BELEN — Drug use, abuse and trafficking isn’t new to the Hub City, but the Belen Police Department is trying to make a dent in the criminal activity.

Lt. Joe Portio said officers are actively focusing on the drug issues, which he says is the cause of many other crimes in Belen.

“Our investigation’s division has been working with some confidential informants, and doing narcotics investigations,” Portio said. “We’ve done some narcotics search warrants in the past couple of months, beginning in the latter part of November and early December.”

Lt. Joe Portio

Drug dealing has been very active in the city, Portio said, which isn’t unusual. The lieutenant said drugs have always been a problem in Belen. While drug trafficking sometimes slows down for one reason or another, its become more active in recent months.

“Detective Sgt. (Adam) Keck and Detective Craig Meo have been extremely active in investigating narcotic sales,” he said. “They’ve been doing interviews and building relationships with confidential informants and doing controlled purchases.”

Through their investigations, they’ve been able to obtain search warrants, and a lot of product — heroin, crystal methamphetamine, prescription pills, Suboxone strips — have been seized, Portio said.

Several BPD officers have undergone specialized training on drug and cartel recognition, and with that information have been able to make several traffic stops that have turned into successful drug arrests.

“Through the search warrants and traffic stops, we’ve been able to seize about a half a pound of crystal meth,” Portio said. “Depending on the market, it’s worth between $10,000 and $33,000, which is street value.

“Crystal meth is made out of household goods — cleaning products. The more pure it is, the more dangerous it seems to be,” he added. “Crystal meth is just pure poison people put into their systems.”

Portio said along with the department’s detectives, the teams working with Sgt. Guy Sullenger and Sgt. Jose Natividad have confiscated several grams of crystal meth themselves.

The lieutenant said a regular drug dealer can use hundreds of dollars worth of heroin or meth each day, and a lot of these folks who abuse drugs don’t have jobs and turn to crime to fund their addictions.

“They make their money by committing property crimes and violent crimes,” he said. “It’s so important, as a police department, work well with other (law enforcement) agencies to get those resources down here, and continue to train so we can keep working those investigations, making those traffic stops and serving warrants.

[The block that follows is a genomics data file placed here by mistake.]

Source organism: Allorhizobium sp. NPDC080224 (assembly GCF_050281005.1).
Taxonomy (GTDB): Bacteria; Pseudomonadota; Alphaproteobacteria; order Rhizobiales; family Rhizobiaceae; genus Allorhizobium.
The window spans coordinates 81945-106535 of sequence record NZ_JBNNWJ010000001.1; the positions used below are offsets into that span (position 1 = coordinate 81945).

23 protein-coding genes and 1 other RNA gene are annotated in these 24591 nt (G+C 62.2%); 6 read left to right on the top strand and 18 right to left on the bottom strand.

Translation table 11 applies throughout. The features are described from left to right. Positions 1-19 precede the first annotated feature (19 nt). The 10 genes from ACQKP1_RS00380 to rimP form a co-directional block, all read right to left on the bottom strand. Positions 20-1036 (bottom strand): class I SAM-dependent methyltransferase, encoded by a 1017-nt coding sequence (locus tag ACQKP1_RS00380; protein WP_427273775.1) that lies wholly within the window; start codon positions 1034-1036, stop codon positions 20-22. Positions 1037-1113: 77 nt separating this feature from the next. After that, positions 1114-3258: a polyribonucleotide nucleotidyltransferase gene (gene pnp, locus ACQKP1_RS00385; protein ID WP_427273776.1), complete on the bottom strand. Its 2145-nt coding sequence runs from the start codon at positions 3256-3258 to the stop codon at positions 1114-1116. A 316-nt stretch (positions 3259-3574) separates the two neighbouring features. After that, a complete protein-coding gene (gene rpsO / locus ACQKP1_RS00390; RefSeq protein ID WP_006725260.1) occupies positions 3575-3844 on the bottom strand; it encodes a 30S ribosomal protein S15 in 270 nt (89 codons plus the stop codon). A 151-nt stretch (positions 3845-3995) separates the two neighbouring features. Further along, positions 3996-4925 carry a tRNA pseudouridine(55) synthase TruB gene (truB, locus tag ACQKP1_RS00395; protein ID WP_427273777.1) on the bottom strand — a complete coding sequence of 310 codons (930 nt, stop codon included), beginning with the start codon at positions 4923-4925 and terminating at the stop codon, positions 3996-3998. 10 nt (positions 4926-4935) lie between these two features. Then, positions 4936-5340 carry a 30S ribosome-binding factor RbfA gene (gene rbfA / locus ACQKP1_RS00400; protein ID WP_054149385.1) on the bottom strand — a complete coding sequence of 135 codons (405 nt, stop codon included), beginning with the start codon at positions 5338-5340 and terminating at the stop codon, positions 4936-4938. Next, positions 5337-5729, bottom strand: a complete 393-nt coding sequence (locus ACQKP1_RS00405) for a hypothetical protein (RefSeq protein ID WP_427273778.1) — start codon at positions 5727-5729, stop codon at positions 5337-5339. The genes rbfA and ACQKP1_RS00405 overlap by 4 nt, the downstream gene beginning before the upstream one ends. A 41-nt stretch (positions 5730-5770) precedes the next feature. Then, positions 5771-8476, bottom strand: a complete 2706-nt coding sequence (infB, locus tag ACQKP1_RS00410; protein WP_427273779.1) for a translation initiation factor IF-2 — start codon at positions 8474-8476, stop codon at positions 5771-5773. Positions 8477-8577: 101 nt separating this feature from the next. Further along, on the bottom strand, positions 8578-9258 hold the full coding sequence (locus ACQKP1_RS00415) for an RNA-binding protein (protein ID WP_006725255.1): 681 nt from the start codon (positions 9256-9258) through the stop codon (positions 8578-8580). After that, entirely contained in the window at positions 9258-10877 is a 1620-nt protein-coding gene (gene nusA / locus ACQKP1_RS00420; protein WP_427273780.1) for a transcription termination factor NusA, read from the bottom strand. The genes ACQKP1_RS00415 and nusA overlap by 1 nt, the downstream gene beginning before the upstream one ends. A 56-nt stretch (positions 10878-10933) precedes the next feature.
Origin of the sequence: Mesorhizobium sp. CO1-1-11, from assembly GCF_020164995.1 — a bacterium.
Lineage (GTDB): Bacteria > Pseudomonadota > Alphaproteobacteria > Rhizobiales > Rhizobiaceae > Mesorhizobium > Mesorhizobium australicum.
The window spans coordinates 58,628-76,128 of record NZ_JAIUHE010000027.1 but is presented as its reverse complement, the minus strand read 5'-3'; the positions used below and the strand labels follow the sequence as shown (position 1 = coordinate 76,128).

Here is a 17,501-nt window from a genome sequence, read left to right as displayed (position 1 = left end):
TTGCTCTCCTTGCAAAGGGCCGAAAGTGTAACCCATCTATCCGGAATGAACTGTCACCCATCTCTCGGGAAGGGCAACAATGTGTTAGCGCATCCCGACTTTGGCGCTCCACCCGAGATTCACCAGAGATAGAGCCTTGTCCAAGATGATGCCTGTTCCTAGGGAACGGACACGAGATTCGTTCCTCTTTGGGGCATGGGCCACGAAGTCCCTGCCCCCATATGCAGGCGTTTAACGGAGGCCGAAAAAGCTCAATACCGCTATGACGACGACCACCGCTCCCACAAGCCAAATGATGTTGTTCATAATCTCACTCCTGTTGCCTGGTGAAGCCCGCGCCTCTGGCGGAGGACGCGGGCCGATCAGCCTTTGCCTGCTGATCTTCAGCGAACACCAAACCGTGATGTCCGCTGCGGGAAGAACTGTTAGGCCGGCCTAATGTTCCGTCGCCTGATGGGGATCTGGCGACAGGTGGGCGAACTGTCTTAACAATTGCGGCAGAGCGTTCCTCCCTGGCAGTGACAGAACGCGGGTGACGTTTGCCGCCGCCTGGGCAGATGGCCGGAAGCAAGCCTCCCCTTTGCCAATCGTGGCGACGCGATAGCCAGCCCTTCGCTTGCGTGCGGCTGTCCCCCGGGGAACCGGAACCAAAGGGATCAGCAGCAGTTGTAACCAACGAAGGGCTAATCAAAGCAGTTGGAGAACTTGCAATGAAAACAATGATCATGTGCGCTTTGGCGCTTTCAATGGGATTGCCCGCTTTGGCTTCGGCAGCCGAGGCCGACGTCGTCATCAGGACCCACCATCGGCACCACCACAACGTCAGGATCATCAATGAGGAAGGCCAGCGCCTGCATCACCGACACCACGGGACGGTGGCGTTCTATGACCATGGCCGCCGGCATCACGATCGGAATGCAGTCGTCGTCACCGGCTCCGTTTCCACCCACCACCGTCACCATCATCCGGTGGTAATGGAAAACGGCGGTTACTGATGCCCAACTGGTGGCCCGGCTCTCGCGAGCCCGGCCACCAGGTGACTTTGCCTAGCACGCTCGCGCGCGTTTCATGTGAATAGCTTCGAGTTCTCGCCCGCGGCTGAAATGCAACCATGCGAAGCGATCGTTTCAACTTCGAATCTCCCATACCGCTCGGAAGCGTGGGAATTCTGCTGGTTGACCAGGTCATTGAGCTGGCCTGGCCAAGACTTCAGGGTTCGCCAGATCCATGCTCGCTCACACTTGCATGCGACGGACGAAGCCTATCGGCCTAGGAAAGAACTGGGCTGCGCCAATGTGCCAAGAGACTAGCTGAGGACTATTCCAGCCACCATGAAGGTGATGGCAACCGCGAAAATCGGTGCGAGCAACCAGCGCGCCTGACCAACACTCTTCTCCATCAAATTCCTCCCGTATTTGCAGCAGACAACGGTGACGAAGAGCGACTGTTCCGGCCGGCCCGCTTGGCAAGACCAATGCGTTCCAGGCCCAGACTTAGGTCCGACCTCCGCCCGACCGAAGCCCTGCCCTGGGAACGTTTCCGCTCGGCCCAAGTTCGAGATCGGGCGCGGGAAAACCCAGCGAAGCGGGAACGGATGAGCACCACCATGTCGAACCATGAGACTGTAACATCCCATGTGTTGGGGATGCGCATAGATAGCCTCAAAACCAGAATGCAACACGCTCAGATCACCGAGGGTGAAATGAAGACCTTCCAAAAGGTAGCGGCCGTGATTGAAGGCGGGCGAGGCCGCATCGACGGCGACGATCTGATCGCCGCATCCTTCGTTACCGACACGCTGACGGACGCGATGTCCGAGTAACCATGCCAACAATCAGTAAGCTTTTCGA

“We just want these people to know that we’re going to go knock on your door, break it down, and we’re going to take you into custody and charge you with everything we can so you don’t do it again,” he added.

In the month of January, eight people have been arrested and charged with various crimes from drug trafficking to drug possession.

The last drug raid Belen police officers conducted resulted in two drug houses being shut down — one on East Aragon Road and one in Rio Communities — which Portio says were affiliated with each other.

“The drug dealers down here are pretty much small-town dealers,” he said. “But the small ones are just as important to get than the big dealers. If we don’t start being a little more aggressive in our techniques, our investigations and prosecutions, it’s going to continue to be an epidemic.”

Portio said much of the property and violent crimes committed in the city can all be attributed to the drug problem.

“I commend the officers of the Belen Police Department for being so active out there, and the investigative team for having that drive,” he said. “Detective Meo has been finding us these narcotics classes, and he has this fire in him to do this kind of stuff. He’s got a talent that most people don’t have when it comes to investigations and narcotics. He’s been a leader.”

What’s your Reaction?
+1
0
+1
0
+1
0
+1
0
+1
0
+1
0

Clara Garcia is the editor and publisher of the Valencia County News-Bulletin.
She is a native of the city of Belen, beginning her journalism career at the News-Bulletin in 1998 as the crime and courts reporter. During her time at the paper, Clara has won numerous awards for her writing, photography and typography and design both from the National Newspaper Association and the New Mexico Press Association.